Enlarge Not the actual flight case used in the escape. Photo Credit: Joost Boek via Wikimedia Commons

Yamaha Warns Against Using Flight Cases for Human Trafficking After a Criminal Escaped in One


Flight cases are a source of pride amongst musicians, known for their practicality of transporting gear on the road and their durability for keeping it safe. But never could we have imagined that a fugitive would hide inside one to escape the authorities, stowing away inside a road case for a massive journey that included a long train ride and two flights across international borders.

Carlos Ghosn, a former Nissan executive who has been accused of financial wrongdoing, was awaiting trial in Japan and was on house arrest at the time of his escape. Ghosn hired a private band to perform at a New Year’s Eve party at his home, then hopped into a custom flight case modified specifically for the escape as the band was packing up. Ghosn is 5-foot-7 and squeezed into a case that measures 48 inches by 30 inches by 24 inches and had breathing holes drilled into the bottom. A private security company then took him by train from Tokyo to Osaka, where the “cargo” was put on a plane to Istanbul, Turkey, and then another one to Beirut, Lebanon.

Ghosn has roots in Lebanon and is still a citizen (in addition to holding French and Brazilian citizenship), having spent his childhood there, and he currently has investments in several businesses in the country. Some reports suggest he was greeted warmly by the country’s government, but officials deny any such interactions. Interpol has issued a warrant for his arrest to the Lebanese government, where Ghosn remains hiding out in a mansion. He issued a statement blaming a “rigged Japanese justice system where guilt is presumed, discrimination is rampant, and basic human rights are denied.”

Worldwide instrument and accessory manufacturers Yamaha, who are based in Japan, issued an unintentionally humorous tweet via their woodwind division about the incident last week which has since gone viral, having been retweeted nearly 55,000 times and accruing over 87,000 likes. The tweet, translated into English by Yamaha’s Australian division, reads:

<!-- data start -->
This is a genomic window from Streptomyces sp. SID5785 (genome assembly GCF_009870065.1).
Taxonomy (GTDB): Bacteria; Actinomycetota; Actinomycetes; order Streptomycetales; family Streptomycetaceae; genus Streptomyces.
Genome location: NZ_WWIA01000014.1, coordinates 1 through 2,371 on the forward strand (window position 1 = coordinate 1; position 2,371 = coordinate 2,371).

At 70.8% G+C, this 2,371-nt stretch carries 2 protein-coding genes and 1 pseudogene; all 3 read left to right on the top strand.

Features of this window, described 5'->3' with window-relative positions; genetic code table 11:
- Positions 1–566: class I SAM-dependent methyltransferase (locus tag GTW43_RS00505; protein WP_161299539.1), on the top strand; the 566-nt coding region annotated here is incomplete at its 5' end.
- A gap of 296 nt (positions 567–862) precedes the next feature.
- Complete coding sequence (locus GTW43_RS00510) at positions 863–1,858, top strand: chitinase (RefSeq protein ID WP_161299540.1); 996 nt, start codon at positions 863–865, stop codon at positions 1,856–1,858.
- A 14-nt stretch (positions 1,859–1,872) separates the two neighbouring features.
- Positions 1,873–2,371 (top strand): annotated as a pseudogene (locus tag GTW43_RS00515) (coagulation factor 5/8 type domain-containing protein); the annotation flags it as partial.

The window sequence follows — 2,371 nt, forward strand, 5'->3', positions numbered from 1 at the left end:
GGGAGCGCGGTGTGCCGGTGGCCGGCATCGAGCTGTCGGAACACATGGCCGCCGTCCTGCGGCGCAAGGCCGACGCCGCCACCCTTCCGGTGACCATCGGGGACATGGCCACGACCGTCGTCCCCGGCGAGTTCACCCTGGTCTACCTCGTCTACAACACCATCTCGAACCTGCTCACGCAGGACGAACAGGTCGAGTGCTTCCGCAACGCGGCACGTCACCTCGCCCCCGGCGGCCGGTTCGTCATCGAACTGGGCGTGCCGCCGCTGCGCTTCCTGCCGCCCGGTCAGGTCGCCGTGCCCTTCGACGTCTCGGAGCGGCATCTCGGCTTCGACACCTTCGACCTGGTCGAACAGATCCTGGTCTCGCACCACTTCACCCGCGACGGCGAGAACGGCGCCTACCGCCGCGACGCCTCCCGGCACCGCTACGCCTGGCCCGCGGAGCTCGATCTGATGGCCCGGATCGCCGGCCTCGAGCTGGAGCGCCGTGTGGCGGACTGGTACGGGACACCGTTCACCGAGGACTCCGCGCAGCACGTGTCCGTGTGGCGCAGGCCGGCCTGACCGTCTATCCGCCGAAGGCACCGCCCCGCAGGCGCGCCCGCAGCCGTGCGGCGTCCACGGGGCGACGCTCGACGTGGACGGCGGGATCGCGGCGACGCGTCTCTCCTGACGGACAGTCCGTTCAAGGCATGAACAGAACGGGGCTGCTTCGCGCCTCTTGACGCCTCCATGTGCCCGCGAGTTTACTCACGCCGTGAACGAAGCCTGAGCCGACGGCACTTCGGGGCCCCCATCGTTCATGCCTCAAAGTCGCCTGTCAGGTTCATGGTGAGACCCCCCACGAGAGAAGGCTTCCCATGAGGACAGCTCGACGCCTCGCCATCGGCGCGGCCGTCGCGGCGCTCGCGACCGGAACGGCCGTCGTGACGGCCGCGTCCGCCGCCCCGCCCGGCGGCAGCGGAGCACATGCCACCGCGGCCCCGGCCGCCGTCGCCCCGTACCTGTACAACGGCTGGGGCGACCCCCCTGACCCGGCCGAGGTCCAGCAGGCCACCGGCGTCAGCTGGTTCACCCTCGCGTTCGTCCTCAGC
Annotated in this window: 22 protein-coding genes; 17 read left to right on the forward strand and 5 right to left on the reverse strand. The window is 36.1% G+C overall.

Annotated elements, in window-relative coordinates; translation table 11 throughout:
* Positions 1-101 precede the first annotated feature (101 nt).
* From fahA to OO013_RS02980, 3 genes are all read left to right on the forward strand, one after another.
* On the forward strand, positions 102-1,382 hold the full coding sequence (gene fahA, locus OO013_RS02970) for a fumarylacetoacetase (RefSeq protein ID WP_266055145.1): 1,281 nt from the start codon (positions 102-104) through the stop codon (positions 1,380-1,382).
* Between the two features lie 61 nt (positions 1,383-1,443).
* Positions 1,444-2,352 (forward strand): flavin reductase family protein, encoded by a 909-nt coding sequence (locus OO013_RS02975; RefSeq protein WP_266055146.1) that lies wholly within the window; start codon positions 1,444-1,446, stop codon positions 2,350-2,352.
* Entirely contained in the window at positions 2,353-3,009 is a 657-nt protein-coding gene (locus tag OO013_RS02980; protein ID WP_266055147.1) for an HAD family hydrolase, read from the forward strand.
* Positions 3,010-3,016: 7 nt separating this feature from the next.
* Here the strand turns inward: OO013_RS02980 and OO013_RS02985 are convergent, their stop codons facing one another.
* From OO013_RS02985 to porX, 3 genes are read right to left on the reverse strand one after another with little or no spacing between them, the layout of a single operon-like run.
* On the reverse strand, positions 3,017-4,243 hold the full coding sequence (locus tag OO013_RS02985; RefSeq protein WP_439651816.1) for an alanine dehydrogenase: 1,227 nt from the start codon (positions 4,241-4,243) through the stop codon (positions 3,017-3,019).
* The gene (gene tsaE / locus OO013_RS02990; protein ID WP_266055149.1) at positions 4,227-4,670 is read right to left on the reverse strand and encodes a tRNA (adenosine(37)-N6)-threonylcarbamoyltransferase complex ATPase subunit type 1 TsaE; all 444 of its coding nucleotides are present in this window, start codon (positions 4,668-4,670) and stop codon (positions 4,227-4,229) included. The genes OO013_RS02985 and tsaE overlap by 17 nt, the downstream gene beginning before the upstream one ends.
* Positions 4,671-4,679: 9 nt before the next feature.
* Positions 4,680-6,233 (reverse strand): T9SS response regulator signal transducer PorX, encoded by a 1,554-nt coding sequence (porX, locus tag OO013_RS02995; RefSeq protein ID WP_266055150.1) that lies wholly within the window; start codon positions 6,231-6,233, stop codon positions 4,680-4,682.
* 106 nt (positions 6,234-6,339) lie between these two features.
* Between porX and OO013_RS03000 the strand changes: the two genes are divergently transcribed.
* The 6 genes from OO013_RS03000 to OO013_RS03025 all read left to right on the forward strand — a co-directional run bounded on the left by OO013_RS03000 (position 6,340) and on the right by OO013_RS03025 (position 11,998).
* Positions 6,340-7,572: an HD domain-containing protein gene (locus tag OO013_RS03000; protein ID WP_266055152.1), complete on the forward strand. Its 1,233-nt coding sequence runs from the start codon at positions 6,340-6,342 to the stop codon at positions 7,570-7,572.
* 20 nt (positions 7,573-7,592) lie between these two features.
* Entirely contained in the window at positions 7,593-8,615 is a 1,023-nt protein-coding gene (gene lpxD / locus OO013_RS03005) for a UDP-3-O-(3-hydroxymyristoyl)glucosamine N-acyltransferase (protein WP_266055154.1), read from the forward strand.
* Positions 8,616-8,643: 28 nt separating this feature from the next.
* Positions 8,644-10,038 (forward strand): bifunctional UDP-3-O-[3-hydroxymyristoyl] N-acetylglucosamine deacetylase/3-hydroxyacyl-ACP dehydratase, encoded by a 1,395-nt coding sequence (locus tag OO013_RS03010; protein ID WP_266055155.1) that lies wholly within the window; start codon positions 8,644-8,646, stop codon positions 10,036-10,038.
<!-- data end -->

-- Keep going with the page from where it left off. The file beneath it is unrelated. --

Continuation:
“We won’t mention the reason, but there have been many tweets about climbing inside large musical instrument cases. A warning after any unfortunate accident would be too late, so we ask everyone not to try it.”

So direct, so earnest, so Japanese! You love to see it.

A follow-up tweet from the same account sought to reiterate the seriousness of Yamaha’s warning but only added to the levity of the situation:

“It is a tweet that just stated the obvious, but thank you for spreading it with many likes and retweets. I am very surprised. Musical instrument and audio equipment cases are designed to hold musical instruments and audio equipment. Please use them correctly.”

The Japanese public is having a field day with Mr. Ghosn’s escape. The #CarlosGhosnChallenge, making the rounds on social media, shows ordinary folks posting photos of themselves attempting to fit inside various musical instrument cases. You can have a look at a few of those below.

On behalf of everyone at MetalSucks, we most certainly do not endorse smuggling people inside road cases. Other than that, have fun out there, people!

[via Kerrang!, Reuters, Wall Street Journal and CNET]

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